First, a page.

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House Appropriations Measure Advances With Anti-Net Neutrality Provision

The House Appropriations Committee on Thursday voted 29-17 to approve a funding bill with a provision that would stall restricting the Federal Communications Commission’s net neutrality rule.

The legislation, which would provide fiscal year 2017 funding for several federal agencies, would bar the FCC from enforcing its 2015 open internet order until pending litigation over the rule is resolved. Another provision would prevent the FCC from moving forward on its proposal to open up the cable set-top box marketplace until the agency completes an impact study.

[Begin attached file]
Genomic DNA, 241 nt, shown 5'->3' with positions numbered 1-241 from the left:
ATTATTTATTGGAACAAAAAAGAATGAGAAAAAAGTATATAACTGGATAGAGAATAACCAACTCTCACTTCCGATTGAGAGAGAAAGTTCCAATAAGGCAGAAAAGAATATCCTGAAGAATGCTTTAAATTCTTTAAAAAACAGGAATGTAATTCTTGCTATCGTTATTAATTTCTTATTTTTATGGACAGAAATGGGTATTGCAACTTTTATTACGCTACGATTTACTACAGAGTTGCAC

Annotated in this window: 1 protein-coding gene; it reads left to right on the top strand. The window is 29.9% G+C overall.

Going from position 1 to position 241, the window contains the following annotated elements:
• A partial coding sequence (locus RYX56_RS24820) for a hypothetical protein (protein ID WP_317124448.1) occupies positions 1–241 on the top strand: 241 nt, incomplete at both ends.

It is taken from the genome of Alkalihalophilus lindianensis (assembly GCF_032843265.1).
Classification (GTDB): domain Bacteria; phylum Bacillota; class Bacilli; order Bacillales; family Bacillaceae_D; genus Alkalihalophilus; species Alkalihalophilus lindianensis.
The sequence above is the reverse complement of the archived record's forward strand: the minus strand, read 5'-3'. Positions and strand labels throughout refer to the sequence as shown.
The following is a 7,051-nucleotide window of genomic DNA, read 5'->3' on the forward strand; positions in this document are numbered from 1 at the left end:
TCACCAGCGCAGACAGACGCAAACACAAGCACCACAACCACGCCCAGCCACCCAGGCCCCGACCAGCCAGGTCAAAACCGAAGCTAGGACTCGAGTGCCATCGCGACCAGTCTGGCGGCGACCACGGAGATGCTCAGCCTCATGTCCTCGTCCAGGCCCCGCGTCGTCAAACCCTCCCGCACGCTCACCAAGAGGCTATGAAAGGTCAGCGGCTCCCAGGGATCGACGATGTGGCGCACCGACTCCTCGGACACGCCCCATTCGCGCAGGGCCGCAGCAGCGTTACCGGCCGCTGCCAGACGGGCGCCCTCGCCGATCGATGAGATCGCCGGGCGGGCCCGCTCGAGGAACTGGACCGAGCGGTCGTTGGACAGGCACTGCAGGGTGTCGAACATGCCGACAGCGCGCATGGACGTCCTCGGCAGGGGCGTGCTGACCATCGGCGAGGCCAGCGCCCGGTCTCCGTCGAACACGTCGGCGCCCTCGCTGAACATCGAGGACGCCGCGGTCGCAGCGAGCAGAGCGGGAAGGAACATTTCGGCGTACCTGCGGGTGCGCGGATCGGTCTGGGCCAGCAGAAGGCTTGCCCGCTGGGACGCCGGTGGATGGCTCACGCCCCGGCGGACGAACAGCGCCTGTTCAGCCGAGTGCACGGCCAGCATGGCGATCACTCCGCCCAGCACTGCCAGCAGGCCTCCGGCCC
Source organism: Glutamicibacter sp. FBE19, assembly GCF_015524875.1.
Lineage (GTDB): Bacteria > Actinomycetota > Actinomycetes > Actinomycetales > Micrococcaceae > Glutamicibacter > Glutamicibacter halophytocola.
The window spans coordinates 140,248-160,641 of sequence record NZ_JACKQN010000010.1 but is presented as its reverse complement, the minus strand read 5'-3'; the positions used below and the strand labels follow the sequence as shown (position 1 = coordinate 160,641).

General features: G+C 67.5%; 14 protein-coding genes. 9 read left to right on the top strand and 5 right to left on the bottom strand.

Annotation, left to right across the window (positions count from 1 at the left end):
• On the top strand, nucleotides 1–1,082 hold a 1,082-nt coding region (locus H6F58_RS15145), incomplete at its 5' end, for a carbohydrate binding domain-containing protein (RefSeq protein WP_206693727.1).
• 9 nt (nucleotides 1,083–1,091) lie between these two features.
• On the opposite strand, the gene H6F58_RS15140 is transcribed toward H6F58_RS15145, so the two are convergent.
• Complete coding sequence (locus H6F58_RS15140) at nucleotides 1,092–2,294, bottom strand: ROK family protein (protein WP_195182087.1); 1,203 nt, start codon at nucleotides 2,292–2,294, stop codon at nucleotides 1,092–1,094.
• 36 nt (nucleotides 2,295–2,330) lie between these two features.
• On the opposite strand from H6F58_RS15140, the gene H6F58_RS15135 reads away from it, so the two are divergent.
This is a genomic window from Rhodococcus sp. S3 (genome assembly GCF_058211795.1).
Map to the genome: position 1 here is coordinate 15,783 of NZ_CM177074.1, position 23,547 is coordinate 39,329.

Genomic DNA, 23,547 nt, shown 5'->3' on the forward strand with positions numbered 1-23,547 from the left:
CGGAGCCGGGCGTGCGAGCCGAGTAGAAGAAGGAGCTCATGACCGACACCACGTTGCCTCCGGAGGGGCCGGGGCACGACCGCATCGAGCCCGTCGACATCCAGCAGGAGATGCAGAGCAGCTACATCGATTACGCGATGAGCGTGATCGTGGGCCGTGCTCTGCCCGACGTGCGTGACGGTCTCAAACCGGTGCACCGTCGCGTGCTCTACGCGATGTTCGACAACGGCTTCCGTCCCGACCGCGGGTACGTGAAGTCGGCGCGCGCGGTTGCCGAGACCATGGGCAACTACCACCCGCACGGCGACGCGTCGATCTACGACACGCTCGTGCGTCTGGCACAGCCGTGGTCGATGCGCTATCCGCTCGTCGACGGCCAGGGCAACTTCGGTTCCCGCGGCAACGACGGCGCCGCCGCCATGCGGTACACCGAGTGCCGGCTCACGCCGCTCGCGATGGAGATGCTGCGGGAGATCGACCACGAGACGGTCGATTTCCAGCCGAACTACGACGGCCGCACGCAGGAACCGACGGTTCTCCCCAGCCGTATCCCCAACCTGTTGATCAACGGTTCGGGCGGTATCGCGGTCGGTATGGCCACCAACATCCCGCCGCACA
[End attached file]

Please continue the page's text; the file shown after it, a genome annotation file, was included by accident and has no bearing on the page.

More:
The vote drew criticism from the New America Foundation’s Open Technology Institute.

“For the second time in a year, House Republicans voted to hijack the budget process to advance their crusade against net neutrality, the FCC, and consumer protections,” Joshua Stager, policy counsel at the OTI, said in a statement. “The bill approved today would gut the net neutrality rules that millions of Americans asked for and stop a long-overdue effort to break up the set-top box monopoly that needlessly drives up American cable bills.”